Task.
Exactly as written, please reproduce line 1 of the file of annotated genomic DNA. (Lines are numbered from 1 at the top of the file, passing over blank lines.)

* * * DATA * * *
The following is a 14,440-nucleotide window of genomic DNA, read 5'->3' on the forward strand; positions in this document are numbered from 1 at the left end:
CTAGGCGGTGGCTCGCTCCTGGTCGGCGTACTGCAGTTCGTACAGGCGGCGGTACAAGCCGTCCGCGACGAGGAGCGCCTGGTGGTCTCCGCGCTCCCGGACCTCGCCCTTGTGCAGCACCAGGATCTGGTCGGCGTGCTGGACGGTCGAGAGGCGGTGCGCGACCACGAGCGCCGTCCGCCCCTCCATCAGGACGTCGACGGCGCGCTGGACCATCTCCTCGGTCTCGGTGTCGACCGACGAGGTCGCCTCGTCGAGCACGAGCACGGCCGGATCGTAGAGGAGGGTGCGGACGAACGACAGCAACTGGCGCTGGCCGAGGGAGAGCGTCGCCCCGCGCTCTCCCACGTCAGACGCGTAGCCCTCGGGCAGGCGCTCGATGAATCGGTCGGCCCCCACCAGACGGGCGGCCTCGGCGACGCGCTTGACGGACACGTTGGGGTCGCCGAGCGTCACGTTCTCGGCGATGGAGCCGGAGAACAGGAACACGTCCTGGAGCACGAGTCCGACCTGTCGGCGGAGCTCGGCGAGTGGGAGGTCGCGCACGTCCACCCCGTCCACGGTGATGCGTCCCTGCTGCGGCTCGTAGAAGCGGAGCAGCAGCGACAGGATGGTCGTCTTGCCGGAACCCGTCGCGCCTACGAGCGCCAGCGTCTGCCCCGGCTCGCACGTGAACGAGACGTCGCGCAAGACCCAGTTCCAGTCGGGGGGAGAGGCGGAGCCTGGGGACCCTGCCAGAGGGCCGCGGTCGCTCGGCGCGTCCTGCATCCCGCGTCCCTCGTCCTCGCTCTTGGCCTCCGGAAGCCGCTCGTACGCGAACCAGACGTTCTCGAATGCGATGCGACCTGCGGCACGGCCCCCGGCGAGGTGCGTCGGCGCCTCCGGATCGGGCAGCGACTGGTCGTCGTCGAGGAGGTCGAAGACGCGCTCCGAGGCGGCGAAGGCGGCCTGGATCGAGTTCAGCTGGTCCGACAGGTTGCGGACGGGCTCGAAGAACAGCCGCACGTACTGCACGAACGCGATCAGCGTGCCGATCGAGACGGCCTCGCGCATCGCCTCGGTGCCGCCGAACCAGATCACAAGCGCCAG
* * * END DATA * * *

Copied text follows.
The following is a 14,440-nucleotide window of genomic DNA, read 5'->3' on the forward strand; positions in this document are numbered from 1 at the left end: